The World Health Organization today announced a plan to expand collaboration between national tuberculosis and HIV/AIDS
programs to curb the growing pandemic of TB/HIV co-infection, focusing mainly on Africa, where 70 percent of the world's 14 million co-infected people live.
TB/HIV is a deadly combination and needs to be tackled with an approach treating the whole person, said WHO Director General Lee Jong-wook. With effective treatment, TB can be cured, HIV managed, and the health of millions of people preserved.
A key element of the so-called Interim Policy on Collaborative TB/HIV Activities will be to rapidly expand voluntary HIV testing and counselling in TB programs, with the aim of identifying and referring more than half a million TB patients who are HIV positive for antiretroviral treatment in the next two years. With additional training for health workers, TB programs will also assist in HIV prevention, antiretroviral distribution and patient care.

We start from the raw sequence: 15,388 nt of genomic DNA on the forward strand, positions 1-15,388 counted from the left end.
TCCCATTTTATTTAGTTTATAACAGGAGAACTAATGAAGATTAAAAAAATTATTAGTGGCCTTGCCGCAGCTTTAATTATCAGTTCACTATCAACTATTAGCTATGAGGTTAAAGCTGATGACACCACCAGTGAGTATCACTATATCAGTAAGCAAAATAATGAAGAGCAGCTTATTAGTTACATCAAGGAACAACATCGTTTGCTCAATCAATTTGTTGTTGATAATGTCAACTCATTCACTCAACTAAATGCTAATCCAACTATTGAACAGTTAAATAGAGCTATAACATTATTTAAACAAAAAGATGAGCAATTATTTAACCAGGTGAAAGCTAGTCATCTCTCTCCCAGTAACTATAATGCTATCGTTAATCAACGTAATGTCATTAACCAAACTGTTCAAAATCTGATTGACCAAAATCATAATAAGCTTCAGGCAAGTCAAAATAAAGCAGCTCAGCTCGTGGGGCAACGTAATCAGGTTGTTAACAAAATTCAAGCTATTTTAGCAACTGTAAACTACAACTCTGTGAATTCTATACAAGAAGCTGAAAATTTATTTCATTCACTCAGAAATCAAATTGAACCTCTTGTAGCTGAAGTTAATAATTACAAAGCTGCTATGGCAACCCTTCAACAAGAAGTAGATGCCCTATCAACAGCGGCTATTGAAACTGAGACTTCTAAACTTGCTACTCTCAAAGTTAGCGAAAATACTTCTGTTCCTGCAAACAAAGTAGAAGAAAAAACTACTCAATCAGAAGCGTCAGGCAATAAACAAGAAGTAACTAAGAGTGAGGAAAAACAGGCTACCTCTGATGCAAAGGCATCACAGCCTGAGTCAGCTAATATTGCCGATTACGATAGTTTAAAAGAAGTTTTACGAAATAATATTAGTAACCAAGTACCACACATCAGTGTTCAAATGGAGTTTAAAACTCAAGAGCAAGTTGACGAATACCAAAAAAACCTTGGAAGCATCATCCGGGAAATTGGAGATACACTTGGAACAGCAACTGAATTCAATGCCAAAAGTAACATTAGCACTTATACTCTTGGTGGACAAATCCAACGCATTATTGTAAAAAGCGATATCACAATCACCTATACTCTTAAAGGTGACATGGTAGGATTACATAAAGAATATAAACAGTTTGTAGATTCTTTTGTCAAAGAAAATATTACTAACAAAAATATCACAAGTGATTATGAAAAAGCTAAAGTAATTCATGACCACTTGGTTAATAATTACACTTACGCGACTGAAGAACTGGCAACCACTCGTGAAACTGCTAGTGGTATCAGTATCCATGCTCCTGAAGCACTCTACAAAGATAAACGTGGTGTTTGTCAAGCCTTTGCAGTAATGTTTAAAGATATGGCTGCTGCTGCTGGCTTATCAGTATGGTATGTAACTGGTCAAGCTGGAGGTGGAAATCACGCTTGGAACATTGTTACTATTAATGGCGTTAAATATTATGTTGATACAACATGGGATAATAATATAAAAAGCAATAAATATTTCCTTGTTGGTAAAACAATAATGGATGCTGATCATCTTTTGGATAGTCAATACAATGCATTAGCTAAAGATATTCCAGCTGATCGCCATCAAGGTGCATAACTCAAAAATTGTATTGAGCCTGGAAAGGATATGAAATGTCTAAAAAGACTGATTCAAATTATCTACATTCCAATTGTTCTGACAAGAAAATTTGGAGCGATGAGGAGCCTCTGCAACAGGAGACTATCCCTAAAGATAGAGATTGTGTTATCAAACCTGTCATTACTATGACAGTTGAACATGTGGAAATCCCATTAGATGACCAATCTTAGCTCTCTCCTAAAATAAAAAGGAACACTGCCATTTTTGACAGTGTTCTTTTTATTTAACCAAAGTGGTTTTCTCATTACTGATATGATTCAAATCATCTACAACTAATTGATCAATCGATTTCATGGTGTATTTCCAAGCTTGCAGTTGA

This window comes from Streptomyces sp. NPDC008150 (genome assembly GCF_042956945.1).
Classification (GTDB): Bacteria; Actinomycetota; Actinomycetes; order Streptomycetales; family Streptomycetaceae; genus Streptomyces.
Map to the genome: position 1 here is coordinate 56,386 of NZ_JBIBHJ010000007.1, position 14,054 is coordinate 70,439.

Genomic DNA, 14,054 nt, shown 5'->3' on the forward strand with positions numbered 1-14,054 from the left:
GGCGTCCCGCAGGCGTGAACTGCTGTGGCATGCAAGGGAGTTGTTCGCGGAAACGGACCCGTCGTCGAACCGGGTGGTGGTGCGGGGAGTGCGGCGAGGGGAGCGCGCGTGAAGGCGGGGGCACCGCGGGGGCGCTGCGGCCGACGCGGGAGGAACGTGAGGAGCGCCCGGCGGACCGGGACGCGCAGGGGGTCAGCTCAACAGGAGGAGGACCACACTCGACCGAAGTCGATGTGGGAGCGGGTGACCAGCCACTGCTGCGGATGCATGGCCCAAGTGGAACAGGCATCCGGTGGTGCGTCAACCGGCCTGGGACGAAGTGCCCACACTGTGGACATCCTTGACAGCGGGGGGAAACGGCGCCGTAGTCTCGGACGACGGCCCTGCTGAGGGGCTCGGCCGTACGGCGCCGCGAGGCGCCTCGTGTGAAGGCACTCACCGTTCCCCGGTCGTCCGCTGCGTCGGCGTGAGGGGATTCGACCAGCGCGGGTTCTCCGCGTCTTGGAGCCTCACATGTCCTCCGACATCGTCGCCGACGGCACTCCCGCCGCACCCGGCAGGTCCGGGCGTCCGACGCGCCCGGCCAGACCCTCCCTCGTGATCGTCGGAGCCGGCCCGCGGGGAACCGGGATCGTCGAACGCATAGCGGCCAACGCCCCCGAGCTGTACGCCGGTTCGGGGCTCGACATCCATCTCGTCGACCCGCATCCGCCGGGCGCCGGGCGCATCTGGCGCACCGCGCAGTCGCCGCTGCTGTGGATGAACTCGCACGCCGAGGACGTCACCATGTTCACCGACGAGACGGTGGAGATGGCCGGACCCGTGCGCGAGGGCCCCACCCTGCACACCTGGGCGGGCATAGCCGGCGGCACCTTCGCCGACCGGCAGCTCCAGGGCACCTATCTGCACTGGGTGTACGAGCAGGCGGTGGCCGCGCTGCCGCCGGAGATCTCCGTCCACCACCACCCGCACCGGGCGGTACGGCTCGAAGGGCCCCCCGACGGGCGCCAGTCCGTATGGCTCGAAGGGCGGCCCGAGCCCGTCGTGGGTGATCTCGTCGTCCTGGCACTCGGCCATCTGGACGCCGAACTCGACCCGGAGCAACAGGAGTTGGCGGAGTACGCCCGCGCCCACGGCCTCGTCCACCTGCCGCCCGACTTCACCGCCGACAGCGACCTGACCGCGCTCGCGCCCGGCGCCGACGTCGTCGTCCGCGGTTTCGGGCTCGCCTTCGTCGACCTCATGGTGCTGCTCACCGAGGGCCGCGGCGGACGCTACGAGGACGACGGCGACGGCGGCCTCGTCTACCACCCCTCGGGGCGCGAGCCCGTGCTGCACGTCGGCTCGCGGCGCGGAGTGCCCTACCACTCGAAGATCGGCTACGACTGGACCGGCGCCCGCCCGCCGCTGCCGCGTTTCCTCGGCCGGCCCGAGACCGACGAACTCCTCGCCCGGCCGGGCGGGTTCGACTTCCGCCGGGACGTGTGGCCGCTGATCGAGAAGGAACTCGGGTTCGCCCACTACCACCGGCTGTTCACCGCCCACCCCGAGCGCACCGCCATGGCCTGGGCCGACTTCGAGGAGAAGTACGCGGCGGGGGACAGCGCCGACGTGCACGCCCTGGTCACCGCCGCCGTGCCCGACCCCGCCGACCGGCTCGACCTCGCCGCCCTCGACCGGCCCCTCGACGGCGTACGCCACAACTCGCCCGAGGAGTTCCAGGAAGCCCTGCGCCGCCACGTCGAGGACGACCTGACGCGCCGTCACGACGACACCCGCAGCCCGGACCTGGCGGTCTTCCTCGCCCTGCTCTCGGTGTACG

At the same time, TB case-finding will be intensified in high-HIV prevalence settings by introducing screening and testing for tuberculosis into HIV/AIDS service delivery points.
Evidence has shown that the uptake of HIV testing by TB patients is high, so mainstreaming HIV testing and counselling
into TB programs will identify many more candidates for ARV treatment, said Mario Raviglione, director of the WHO's Stop TB
Department. We also know that ARVs reduce the development of TB in people with HIV, in some cases by up to 80 percent. So promoting and expanding a collaborative approach makes perfect sense. (WHO release, Jan. 21)(Source: UNWire,January 21, 2004)